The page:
Also, even Gentiles could not be judged by the standards of the Law, there was still a sort of ‘natural law’ already in existence, which is why in Genesis we see various people (there was no Law yet) fall into various sins.

    1. I think its much to much to say ” Paul is hearkening back to the OT sacrifices which had nothing to do with Penal Substitution.”

      All OT sacrifices hearken back to Passover, in which a judicial penalty (death of firsborn) is being implemented, and the sacrifice substitutes for the one under penalty.

  3. I have a tough time accepting your final point. The main reason God gives the Law is to increase sin & death so that God could look better because of it? Really? I thought the Law was holy, just, & good, something people were to delight in and meditate upon. Those who do this are like trees planted by streams of water, not like the “wicked.” According to you, God gave the Law to make people more wicked, not more holy. The purpose of the Law as described in Deuteronomy 4 seems to be different than what you claim.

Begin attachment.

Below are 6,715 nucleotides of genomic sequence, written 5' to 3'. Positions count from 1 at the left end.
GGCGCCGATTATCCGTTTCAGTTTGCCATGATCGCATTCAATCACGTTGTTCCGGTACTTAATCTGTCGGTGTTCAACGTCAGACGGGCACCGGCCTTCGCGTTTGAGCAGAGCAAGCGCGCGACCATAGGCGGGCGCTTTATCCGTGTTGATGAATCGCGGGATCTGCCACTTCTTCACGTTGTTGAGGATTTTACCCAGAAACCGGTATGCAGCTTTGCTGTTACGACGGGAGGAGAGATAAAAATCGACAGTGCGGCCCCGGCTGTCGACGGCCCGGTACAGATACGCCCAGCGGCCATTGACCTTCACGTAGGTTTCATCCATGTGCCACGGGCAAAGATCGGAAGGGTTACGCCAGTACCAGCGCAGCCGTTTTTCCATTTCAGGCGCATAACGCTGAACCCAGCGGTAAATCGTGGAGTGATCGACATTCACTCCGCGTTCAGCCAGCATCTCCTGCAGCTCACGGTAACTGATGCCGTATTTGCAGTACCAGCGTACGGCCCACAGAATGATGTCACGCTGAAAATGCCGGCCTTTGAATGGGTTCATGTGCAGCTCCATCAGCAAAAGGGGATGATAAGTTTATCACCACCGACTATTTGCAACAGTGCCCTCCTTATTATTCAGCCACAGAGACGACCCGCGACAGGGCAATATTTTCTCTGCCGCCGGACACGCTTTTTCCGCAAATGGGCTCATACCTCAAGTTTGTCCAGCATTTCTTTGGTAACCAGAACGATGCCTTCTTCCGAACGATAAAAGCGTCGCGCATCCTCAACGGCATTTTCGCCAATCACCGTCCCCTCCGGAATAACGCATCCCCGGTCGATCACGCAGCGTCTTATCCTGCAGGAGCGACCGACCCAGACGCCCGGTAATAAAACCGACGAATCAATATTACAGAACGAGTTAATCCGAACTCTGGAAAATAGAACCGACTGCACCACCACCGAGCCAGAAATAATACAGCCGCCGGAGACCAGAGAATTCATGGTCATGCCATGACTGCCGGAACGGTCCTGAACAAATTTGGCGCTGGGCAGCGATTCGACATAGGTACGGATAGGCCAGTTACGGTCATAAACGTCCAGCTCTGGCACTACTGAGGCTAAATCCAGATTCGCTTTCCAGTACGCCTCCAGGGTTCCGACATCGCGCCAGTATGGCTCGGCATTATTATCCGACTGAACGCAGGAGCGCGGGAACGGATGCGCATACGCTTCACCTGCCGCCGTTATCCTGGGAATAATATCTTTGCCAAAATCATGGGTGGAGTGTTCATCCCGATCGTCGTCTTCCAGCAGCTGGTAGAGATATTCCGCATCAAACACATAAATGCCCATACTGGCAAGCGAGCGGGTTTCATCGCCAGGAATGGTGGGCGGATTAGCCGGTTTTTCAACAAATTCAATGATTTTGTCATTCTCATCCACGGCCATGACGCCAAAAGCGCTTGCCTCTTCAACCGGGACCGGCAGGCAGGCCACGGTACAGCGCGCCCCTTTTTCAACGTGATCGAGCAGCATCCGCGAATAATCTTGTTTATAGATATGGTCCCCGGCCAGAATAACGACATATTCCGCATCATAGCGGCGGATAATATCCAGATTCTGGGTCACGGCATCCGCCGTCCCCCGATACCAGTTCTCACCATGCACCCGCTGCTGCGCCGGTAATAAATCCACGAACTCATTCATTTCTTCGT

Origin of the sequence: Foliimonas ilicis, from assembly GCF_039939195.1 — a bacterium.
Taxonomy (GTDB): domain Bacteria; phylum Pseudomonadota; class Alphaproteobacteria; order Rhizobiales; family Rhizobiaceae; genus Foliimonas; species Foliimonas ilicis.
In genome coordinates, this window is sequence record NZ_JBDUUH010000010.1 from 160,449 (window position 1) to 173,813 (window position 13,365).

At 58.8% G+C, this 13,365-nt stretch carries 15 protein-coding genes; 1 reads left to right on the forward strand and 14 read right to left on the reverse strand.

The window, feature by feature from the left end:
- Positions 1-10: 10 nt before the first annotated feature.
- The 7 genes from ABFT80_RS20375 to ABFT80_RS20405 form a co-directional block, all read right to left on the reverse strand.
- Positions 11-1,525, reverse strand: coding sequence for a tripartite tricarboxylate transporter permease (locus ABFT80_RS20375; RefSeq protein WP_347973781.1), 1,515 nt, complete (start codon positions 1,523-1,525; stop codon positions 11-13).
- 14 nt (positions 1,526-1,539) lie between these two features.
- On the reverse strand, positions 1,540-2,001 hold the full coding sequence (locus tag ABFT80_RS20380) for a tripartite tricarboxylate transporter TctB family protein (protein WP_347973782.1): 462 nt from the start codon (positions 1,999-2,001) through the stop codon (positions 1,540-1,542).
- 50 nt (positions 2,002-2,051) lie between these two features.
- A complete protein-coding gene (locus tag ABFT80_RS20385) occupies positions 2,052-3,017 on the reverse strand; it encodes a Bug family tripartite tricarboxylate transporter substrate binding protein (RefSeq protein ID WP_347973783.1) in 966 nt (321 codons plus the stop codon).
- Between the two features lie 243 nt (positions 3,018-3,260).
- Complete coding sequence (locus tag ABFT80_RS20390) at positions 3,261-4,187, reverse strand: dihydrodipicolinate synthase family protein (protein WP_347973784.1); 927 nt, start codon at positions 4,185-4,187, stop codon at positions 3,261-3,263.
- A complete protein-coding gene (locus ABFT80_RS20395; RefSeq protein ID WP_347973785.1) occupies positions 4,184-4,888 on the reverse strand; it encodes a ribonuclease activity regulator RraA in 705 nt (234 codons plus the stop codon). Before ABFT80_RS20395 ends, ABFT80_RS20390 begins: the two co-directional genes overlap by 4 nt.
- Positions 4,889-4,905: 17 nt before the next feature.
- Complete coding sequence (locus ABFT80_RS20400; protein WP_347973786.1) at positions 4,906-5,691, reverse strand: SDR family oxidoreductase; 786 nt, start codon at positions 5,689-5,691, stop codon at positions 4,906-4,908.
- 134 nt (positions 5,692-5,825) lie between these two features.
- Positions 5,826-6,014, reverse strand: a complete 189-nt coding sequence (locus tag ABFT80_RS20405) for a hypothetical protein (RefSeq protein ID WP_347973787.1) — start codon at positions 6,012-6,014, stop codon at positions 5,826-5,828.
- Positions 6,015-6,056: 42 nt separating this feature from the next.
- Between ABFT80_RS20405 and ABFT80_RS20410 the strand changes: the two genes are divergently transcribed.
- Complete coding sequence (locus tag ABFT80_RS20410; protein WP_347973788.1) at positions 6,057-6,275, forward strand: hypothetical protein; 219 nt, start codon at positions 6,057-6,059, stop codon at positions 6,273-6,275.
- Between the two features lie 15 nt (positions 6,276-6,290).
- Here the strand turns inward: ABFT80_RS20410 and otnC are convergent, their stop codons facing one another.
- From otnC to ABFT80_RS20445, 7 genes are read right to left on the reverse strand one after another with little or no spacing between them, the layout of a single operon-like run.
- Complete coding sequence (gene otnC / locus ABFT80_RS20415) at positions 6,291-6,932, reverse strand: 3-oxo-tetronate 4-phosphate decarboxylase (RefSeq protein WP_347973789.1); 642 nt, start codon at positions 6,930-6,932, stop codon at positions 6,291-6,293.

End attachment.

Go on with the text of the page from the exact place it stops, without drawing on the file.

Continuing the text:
1. I was alluding to both Paul & the OT, not just the OT. Paul appears to be a mixed bag on this if he’s saying what you claim. The doers of the law will be justified (how is that possible if its purpose was to increase sin & death?), Paul upholds the law (3:31), the Law is not sin but reveals it (7:7), it was intended to bring life (7:10), the law is holy, just, & good, while sin is the problem (7:12), the Law is spiritual (7:14), and is something Paul delights in (7:22). The problem is not with the Law. The problem is with sin. It appears to me that Romans 7 goes contrary to what you claim above, so either you’re misreading Romans 5 or I’m misreading Romans 7.

        Romans 5:20 can be taken as purpose or result and makes most sense as a result clause in light of Romans 7. You don’t find this theologically problematic, Daniel? The God revealed in Jesus Christ gives an ethical system to his followers for the purpose of it leading to their destruction? This isn’t problematic? And he does this to show off? It sounds a bit narcissistic & ego-centric to me, not to mention sadistic.

    1. Worse, its God gave the law to make JEWS more wicked. As the prophets attest: israel doesn’t even know how to be a whore: she pays her johns instead of them paying her.

      They don’t even keep the laws of the nations round about. Ezekiel 5:7

  4. Wright on Law:

    “‘Works of the law’ in Paul are not, as is often supposed, wrong in themselves; Paul has no objection to people obeying the law. The problem is, notoriously, that one cannot be justified by such works (Romans 3.20; Galatians 2.16). What then does he mean? J. D. G. Dunn has pioneered the view that the ‘works of the law’ to which Paul was opposed were those which distinguished Jews from Gentiles – that is, sabbath, food laws, and circumcision.”